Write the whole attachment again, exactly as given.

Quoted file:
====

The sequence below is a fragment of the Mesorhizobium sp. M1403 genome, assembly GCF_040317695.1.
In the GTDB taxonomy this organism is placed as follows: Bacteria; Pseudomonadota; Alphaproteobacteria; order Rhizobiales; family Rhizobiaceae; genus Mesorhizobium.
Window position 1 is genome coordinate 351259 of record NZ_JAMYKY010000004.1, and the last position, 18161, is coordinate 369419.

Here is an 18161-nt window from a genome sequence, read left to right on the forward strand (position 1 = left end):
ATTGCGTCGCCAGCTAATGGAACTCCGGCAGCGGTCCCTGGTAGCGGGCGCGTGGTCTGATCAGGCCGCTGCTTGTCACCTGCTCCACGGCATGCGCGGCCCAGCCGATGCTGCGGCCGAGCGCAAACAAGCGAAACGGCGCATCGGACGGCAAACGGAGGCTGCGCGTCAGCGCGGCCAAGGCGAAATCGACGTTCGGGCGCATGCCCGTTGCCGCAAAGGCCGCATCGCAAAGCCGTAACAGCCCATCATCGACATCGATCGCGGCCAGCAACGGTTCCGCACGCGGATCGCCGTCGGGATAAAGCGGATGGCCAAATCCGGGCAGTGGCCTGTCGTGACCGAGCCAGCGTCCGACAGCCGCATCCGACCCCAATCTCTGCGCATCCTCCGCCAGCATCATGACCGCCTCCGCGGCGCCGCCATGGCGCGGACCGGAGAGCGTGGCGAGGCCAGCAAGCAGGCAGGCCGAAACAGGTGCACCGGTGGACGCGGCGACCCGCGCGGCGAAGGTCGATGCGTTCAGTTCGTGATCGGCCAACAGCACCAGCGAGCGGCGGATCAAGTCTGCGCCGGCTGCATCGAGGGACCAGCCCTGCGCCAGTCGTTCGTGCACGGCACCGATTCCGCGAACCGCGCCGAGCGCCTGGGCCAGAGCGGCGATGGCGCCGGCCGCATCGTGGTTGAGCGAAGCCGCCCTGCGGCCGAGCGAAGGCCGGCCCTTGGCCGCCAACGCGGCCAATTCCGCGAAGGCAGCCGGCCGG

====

The sequence below is a fragment of the Mesorhizobium sp. M1403 genome, assembly GCF_040317695.1.
In the GTDB taxonomy this organism is placed as follows: Bacteria; Pseudomonadota; Alphaproteobacteria; order Rhizobiales; family Rhizobiaceae; genus Mesorhizobium.
Window position 1 is genome coordinate 351259 of record NZ_JAMYKY010000004.1, and the last position, 18161, is coordinate 369419.

Here is an 18161-nt window from a genome sequence, read left to right on the forward strand (position 1 = left end):
ATTGCGTCGCCAGCTAATGGAACTCCGGCAGCGGTCCCTGGTAGCGGGCGCGTGGTCTGATCAGGCCGCTGCTTGTCACCTGCTCCACGGCATGCGCGGCCCAGCCGATGCTGCGGCCGAGCGCAAACAAGCGAAACGGCGCATCGGACGGCAAACGGAGGCTGCGCGTCAGCGCGGCCAAGGCGAAATCGACGTTCGGGCGCATGCCCGTTGCCGCAAAGGCCGCATCGCAAAGCCGTAACAGCCCATCATCGACATCGATCGCGGCCAGCAACGGTTCCGCACGCGGATCGCCGTCGGGATAAAGCGGATGGCCAAATCCGGGCAGTGGCCTGTCGTGACCGAGCCAGCGTCCGACAGCCGCATCCGACCCCAATCTCTGCGCATCCTCCGCCAGCATCATGACCGCCTCCGCGGCGCCGCCATGGCGCGGACCGGAGAGCGTGGCGAGGCCAGCAAGCAGGCAGGCCGAAACAGGTGCACCGGTGGACGCGGCGACCCGCGCGGCGAAGGTCGATGCGTTCAGTTCGTGATCGGCCAACAGCACCAGCGAGCGGCGGATCAAGTCTGCGCCGGCTGCATCGAGGGACCAGCCCTGCGCCAGTCGTTCGTGCACGGCACCGATTCCGCGAACCGCGCCGAGCGCCTGGGCCAGAGCGGCGATGGCGCCGGCCGCATCGTGGTTGAGCGAAGCCGCCCTGCGGCCGAGCGAAGGCCGGCCCTTGGCCGCCAACGCGGCCAATTCCGCGAAGGCAGCCGGCCGG